In the assay, the cells expressing human LH receptor (2×105/tube) were incubated with 1 ng of labeled hCG in competition with increasing concentrations of unlabeled hCG or increasing amounts of the sample to be tested at 22° C. for 18 hours. The decrease in label in the presence of sample measures the binding ability in the sample. In this assay, with respect to the human LH receptor in 293 cells, the heterodimeric hCG had an activity typical of wild-type as previously determined and the CGβ-α-CTP-FSHβ-containing medium also showed activity. These results are shown in FIG. 1. As shown, both heterodimeric (solid squares) hCG and the bifunctional single-chain protein of the invention (solid circles) competed successfully with labeled hCG for LH receptor. The bifunctional compound is less potent due to the modification of the α subunit carboxy terminus.

Also shown in FIG. 1 are the results of the assay wherein varying amounts of a culture supernatant derived from cells modified to contain two expression systems was tested. One expression system produced a single chain FSHβ-α; the other produced the β subunit of hCG. The resulting noncovalently associated single-chain FSHα-β/CGβ complex (solid triangles) also successfully competed for binding.

In a similar manner, the supernatant from the culture medium containing CGβ-α-CTP-FSHβ was tested for binding to the receptor for FSH, expressed in 293 cells. The assay was conducted in the manner described above, except that cells expressing the human FSH receptor were substituted for those expressing human LH receptor and labeled FSH was used as the competitor. The results of this assay are shown in FIG. 2.

As shown, the single-chain title compound (solid circles) competed successfully with FSH (solid squares) for binding. In an unrelated experiment, also shown in FIG. 2, the mixture of a different type of complex—i.e., single-chain FSHβ-α noncovalently associated with CGβ—which is mixed with uncomplexed excess single-chain FSHβ-α (solid triangles), was an excellent competitor.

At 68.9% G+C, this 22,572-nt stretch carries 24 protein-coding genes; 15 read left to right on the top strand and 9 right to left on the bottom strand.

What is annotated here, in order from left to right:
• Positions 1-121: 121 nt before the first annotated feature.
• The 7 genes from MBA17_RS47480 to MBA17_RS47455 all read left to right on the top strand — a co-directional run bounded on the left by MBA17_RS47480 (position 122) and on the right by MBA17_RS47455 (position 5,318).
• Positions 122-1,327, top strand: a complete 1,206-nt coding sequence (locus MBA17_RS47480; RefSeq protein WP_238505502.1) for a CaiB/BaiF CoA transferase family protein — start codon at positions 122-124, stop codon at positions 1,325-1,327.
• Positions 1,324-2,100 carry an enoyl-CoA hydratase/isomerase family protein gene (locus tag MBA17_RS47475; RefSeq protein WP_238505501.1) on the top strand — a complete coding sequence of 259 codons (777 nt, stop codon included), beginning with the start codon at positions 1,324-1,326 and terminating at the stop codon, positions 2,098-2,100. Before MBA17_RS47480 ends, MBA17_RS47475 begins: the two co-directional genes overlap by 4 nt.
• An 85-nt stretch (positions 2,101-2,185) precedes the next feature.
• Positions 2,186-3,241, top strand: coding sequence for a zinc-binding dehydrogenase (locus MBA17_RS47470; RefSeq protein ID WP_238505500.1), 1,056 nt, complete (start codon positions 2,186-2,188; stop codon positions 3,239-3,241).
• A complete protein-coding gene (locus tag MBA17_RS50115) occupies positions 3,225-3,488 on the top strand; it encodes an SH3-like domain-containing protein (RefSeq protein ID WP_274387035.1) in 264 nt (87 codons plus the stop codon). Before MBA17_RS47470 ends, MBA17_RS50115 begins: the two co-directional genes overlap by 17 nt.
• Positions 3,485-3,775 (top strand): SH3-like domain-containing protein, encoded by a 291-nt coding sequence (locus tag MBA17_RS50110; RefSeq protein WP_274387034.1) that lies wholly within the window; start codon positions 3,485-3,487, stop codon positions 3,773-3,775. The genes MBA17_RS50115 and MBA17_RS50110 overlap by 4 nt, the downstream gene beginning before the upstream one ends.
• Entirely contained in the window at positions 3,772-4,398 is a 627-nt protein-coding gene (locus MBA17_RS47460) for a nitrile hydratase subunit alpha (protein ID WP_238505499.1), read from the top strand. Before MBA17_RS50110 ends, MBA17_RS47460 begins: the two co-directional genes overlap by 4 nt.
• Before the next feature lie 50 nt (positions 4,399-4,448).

EXAMPLE 3 Construction of Additional Expression Vectors

In a manner similar to that set forth in Example 1, expression vectors for the production of single-stranded bifunctional FSHβ-CTP-α-CG β; α-FSHβ-CTP-CG β, CG β-βFSH-CTP-α, and βLH-CTP-βFSH-CTP-α are prepared and transfected into CHO cells. The culture supernatants are cultured and tested as described above with respect both to the LH and FSH receptors. These compounds, too, show ability to bind both receptors.

EXAMPLE 4 Preparation of FSHβ-α≈CGβ

To create the compound, FSHβ-α≈X CGβ, the expression vectors for the production of a single-chain FSHβ-α, and a human CGβ subunit were prepared and co-transfected into Chinese hamster ovary (CHO) cells in a manner similar to the methods disclosed in the PCT application of the inventor herein, WO96/05224 published Feb. 22, 1996. The CGβ subunit combined with FSHβ-α to form a noncovalent FSHβ-α≈CG complex. The production and activity of the noncovalent FSHβ-α≈CG complex was assessed by immunoprecipitation of radiolabeled protein on SDS gels.

The culture medium was collected, concentrated and tested for binding to the human LH receptor (expected to bind the βCG portion) and the human FSH receptor (expected to bind the FSHβ-α).

The results indicate that the noncovalent FSHβ-α≈CG complex displays CG and FSH-specific receptor binding. These data indicate that the α subunit of the tether, although covalently linked to the FSHβ domain, can functionally interact with a different β subunit and the presence of this configuration does not abolish bioactivity. Other multiple domain complexes such as βFSH-α≈βLH, βCG-α≈βLH, βLH-α≈βTSH, and βTSH-α≈βFSH may also be generated in a similar fashion.

EXAMPLE 5 Use of Differentially Acting Compounds to Regulate Hormone Ratios

The differentially acting compounds are formulated and administered using methods comparable to those known for the native hormones corresponding to them.

A. Increasing Fertility by Increasing the FSH/LH Ratio and/or by Increasing CG.